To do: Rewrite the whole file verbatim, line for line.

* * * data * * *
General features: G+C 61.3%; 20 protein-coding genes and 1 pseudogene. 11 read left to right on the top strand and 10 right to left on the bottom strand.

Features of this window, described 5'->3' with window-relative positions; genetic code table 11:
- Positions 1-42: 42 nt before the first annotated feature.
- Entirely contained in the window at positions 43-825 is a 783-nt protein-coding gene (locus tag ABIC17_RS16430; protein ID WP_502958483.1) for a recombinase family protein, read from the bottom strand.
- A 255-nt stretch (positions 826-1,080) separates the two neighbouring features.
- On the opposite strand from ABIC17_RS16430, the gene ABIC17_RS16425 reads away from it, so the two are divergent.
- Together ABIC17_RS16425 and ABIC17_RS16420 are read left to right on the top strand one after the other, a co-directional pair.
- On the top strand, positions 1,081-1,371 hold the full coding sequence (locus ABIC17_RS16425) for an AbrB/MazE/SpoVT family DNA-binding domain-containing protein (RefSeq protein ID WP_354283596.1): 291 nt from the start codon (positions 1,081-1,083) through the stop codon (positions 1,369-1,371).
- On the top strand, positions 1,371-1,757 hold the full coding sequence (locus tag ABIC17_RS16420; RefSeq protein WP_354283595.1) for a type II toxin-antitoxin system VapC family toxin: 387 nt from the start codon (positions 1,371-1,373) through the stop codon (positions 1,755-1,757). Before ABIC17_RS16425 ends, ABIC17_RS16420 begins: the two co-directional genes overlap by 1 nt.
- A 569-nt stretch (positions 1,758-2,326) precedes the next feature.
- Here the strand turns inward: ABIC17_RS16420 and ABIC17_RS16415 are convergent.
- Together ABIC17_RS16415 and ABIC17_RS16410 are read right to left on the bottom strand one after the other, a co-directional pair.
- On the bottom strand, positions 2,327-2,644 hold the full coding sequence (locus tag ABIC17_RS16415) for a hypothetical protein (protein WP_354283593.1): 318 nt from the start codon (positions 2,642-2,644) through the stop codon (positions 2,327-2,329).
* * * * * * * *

General features: G+C 61.3%; 20 protein-coding genes and 1 pseudogene. 11 read left to right on the top strand and 10 right to left on the bottom strand.

Features of this window, described 5'->3' with window-relative positions; genetic code table 11:
- Positions 1-42: 42 nt before the first annotated feature.
- Entirely contained in the window at positions 43-825 is a 783-nt protein-coding gene (locus tag ABIC17_RS16430; protein ID WP_502958483.1) for a recombinase family protein, read from the bottom strand.
- A 255-nt stretch (positions 826-1,080) separates the two neighbouring features.
- On the opposite strand from ABIC17_RS16430, the gene ABIC17_RS16425 reads away from it, so the two are divergent.
- Together ABIC17_RS16425 and ABIC17_RS16420 are read left to right on the top strand one after the other, a co-directional pair.
- On the top strand, positions 1,081-1,371 hold the full coding sequence (locus ABIC17_RS16425) for an AbrB/MazE/SpoVT family DNA-binding domain-containing protein (RefSeq protein ID WP_354283596.1): 291 nt from the start codon (positions 1,081-1,083) through the stop codon (positions 1,369-1,371).
- On the top strand, positions 1,371-1,757 hold the full coding sequence (locus tag ABIC17_RS16420; RefSeq protein WP_354283595.1) for a type II toxin-antitoxin system VapC family toxin: 387 nt from the start codon (positions 1,371-1,373) through the stop codon (positions 1,755-1,757). Before ABIC17_RS16425 ends, ABIC17_RS16420 begins: the two co-directional genes overlap by 1 nt.
- A 569-nt stretch (positions 1,758-2,326) precedes the next feature.
- Here the strand turns inward: ABIC17_RS16420 and ABIC17_RS16415 are convergent.
- Together ABIC17_RS16415 and ABIC17_RS16410 are read right to left on the bottom strand one after the other, a co-directional pair.
- On the bottom strand, positions 2,327-2,644 hold the full coding sequence (locus tag ABIC17_RS16415) for a hypothetical protein (protein WP_354283593.1): 318 nt from the start codon (positions 2,642-2,644) through the stop codon (positions 2,327-2,329).